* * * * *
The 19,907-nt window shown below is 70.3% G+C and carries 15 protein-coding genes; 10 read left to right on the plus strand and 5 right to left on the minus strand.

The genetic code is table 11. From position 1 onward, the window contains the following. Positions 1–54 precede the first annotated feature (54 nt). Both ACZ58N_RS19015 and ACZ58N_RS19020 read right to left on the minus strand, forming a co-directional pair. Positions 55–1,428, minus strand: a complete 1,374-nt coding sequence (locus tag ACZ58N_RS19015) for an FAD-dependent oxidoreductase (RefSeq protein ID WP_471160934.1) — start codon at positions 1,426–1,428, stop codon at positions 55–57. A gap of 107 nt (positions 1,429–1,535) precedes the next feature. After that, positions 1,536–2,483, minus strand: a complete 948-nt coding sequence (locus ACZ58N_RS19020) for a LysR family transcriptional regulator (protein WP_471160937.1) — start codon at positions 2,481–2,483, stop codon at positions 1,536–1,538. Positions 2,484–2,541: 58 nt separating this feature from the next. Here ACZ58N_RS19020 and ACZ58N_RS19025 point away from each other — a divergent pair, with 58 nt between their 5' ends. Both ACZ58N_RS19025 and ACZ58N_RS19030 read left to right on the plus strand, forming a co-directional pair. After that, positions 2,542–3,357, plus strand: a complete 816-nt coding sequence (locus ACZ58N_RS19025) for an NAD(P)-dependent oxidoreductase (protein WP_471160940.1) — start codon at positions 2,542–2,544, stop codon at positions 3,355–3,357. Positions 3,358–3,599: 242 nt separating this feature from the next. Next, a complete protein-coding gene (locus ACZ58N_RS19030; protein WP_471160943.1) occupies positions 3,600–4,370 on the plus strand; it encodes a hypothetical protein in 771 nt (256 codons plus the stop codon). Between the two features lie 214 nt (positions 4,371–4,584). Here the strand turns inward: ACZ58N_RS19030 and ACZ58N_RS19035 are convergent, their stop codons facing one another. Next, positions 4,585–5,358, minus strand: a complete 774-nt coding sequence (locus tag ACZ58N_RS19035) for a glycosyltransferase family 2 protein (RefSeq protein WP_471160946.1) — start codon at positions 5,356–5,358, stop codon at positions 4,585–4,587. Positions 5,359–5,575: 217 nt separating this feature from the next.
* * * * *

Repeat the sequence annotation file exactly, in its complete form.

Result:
The 19,907-nt window shown below is 70.3% G+C and carries 15 protein-coding genes; 10 read left to right on the plus strand and 5 right to left on the minus strand.

The genetic code is table 11. From position 1 onward, the window contains the following. Positions 1–54 precede the first annotated feature (54 nt). Both ACZ58N_RS19015 and ACZ58N_RS19020 read right to left on the minus strand, forming a co-directional pair. Positions 55–1,428, minus strand: a complete 1,374-nt coding sequence (locus tag ACZ58N_RS19015) for an FAD-dependent oxidoreductase (RefSeq protein ID WP_471160934.1) — start codon at positions 1,426–1,428, stop codon at positions 55–57. A gap of 107 nt (positions 1,429–1,535) precedes the next feature. After that, positions 1,536–2,483, minus strand: a complete 948-nt coding sequence (locus ACZ58N_RS19020) for a LysR family transcriptional regulator (protein WP_471160937.1) — start codon at positions 2,481–2,483, stop codon at positions 1,536–1,538. Positions 2,484–2,541: 58 nt separating this feature from the next. Here ACZ58N_RS19020 and ACZ58N_RS19025 point away from each other — a divergent pair, with 58 nt between their 5' ends. Both ACZ58N_RS19025 and ACZ58N_RS19030 read left to right on the plus strand, forming a co-directional pair. After that, positions 2,542–3,357, plus strand: a complete 816-nt coding sequence (locus ACZ58N_RS19025) for an NAD(P)-dependent oxidoreductase (protein WP_471160940.1) — start codon at positions 2,542–2,544, stop codon at positions 3,355–3,357. Positions 3,358–3,599: 242 nt separating this feature from the next. Next, a complete protein-coding gene (locus ACZ58N_RS19030; protein WP_471160943.1) occupies positions 3,600–4,370 on the plus strand; it encodes a hypothetical protein in 771 nt (256 codons plus the stop codon). Between the two features lie 214 nt (positions 4,371–4,584). Here the strand turns inward: ACZ58N_RS19030 and ACZ58N_RS19035 are convergent, their stop codons facing one another. Next, positions 4,585–5,358, minus strand: a complete 774-nt coding sequence (locus tag ACZ58N_RS19035) for a glycosyltransferase family 2 protein (RefSeq protein WP_471160946.1) — start codon at positions 5,356–5,358, stop codon at positions 4,585–4,587. Positions 5,359–5,575: 217 nt separating this feature from the next.